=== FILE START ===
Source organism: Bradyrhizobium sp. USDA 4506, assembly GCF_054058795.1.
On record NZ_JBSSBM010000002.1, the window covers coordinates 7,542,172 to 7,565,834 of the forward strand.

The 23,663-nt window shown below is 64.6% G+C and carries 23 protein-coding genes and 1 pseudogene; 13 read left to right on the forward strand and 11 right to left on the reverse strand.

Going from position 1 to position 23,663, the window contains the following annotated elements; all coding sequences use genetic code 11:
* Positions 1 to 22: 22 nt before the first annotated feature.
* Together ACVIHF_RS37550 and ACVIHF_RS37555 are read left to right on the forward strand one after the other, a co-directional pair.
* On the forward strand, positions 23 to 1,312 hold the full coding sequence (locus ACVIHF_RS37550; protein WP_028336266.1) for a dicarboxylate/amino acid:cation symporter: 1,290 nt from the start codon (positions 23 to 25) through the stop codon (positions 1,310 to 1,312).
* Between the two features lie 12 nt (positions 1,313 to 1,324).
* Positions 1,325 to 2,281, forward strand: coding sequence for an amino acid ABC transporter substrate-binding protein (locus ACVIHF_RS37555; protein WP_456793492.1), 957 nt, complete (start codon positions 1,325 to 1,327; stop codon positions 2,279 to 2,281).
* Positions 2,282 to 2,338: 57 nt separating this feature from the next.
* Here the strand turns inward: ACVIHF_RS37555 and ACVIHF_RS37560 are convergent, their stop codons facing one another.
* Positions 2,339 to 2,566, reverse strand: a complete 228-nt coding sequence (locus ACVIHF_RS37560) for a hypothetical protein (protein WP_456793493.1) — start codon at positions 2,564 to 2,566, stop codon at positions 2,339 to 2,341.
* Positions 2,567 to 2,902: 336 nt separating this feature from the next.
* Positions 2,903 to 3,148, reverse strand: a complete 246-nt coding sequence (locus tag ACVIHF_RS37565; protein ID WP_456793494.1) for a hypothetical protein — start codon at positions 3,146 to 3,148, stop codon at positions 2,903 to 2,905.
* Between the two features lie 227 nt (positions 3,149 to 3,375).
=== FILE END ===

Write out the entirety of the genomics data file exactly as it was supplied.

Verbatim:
Source organism: Bradyrhizobium sp. USDA 4506, assembly GCF_054058795.1.
On record NZ_JBSSBM010000002.1, the window covers coordinates 7,542,172 to 7,565,834 of the forward strand.

The 23,663-nt window shown below is 64.6% G+C and carries 23 protein-coding genes and 1 pseudogene; 13 read left to right on the forward strand and 11 right to left on the reverse strand.

Going from position 1 to position 23,663, the window contains the following annotated elements; all coding sequences use genetic code 11:
* Positions 1 to 22: 22 nt before the first annotated feature.
* Together ACVIHF_RS37550 and ACVIHF_RS37555 are read left to right on the forward strand one after the other, a co-directional pair.
* On the forward strand, positions 23 to 1,312 hold the full coding sequence (locus ACVIHF_RS37550; protein WP_028336266.1) for a dicarboxylate/amino acid:cation symporter: 1,290 nt from the start codon (positions 23 to 25) through the stop codon (positions 1,310 to 1,312).
* Between the two features lie 12 nt (positions 1,313 to 1,324).
* Positions 1,325 to 2,281, forward strand: coding sequence for an amino acid ABC transporter substrate-binding protein (locus ACVIHF_RS37555; protein WP_456793492.1), 957 nt, complete (start codon positions 1,325 to 1,327; stop codon positions 2,279 to 2,281).
* Positions 2,282 to 2,338: 57 nt separating this feature from the next.
* Here the strand turns inward: ACVIHF_RS37555 and ACVIHF_RS37560 are convergent, their stop codons facing one another.
* Positions 2,339 to 2,566, reverse strand: a complete 228-nt coding sequence (locus ACVIHF_RS37560) for a hypothetical protein (protein WP_456793493.1) — start codon at positions 2,564 to 2,566, stop codon at positions 2,339 to 2,341.
* Positions 2,567 to 2,902: 336 nt separating this feature from the next.
* Positions 2,903 to 3,148, reverse strand: a complete 246-nt coding sequence (locus tag ACVIHF_RS37565; protein ID WP_456793494.1) for a hypothetical protein — start codon at positions 3,146 to 3,148, stop codon at positions 2,903 to 2,905.
* Between the two features lie 227 nt (positions 3,149 to 3,375).